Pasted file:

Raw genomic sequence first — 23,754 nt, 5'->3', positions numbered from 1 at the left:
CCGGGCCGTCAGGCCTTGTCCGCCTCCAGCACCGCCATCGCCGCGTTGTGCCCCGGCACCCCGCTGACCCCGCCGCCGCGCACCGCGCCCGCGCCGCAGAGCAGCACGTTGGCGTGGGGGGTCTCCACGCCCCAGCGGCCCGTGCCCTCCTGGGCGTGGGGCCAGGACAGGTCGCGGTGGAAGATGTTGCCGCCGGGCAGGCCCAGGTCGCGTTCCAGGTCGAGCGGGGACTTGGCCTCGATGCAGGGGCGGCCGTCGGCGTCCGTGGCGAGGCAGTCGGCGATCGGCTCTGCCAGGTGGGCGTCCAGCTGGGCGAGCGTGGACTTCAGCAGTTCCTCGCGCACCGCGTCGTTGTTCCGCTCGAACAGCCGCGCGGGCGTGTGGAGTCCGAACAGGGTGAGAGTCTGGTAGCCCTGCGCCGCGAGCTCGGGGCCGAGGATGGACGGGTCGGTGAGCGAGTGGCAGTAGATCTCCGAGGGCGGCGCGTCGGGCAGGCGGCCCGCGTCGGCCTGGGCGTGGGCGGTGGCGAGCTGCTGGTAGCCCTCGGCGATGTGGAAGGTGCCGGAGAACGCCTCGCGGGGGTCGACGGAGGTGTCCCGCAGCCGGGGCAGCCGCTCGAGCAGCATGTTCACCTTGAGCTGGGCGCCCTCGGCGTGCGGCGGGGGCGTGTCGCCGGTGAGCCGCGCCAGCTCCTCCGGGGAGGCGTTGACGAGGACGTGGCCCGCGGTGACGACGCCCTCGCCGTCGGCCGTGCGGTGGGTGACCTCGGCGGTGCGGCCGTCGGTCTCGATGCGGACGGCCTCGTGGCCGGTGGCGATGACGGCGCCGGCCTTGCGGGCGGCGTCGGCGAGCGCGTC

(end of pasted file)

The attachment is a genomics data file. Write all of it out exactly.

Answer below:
Raw genomic sequence first — 23,754 nt, 5'->3', positions numbered from 1 at the left:
CCGGGCCGTCAGGCCTTGTCCGCCTCCAGCACCGCCATCGCCGCGTTGTGCCCCGGCACCCCGCTGACCCCGCCGCCGCGCACCGCGCCCGCGCCGCAGAGCAGCACGTTGGCGTGGGGGGTCTCCACGCCCCAGCGGCCCGTGCCCTCCTGGGCGTGGGGCCAGGACAGGTCGCGGTGGAAGATGTTGCCGCCGGGCAGGCCCAGGTCGCGTTCCAGGTCGAGCGGGGACTTGGCCTCGATGCAGGGGCGGCCGTCGGCGTCCGTGGCGAGGCAGTCGGCGATCGGCTCTGCCAGGTGGGCGTCCAGCTGGGCGAGCGTGGACTTCAGCAGTTCCTCGCGCACCGCGTCGTTGTTCCGCTCGAACAGCCGCGCGGGCGTGTGGAGTCCGAACAGGGTGAGAGTCTGGTAGCCCTGCGCCGCGAGCTCGGGGCCGAGGATGGACGGGTCGGTGAGCGAGTGGCAGTAGATCTCCGAGGGCGGCGCGTCGGGCAGGCGGCCCGCGTCGGCCTGGGCGTGGGCGGTGGCGAGCTGCTGGTAGCCCTCGGCGATGTGGAAGGTGCCGGAGAACGCCTCGCGGGGGTCGACGGAGGTGTCCCGCAGCCGGGGCAGCCGCTCGAGCAGCATGTTCACCTTGAGCTGGGCGCCCTCGGCGTGCGGCGGGGGCGTGTCGCCGGTGAGCCGCGCCAGCTCCTCCGGGGAGGCGTTGACGAGGACGTGGCCCGCGGTGACGACGCCCTCGCCGTCGGCCGTGCGGTGGGTGACCTCGGCGGTGCGGCCGTCGGTCTCGATGCGGACGGCCTCGTGGCCGGTGGCGATGACGGCGCCGGCCTTGCGGGCGGCGTCGGCGAGCGCGTC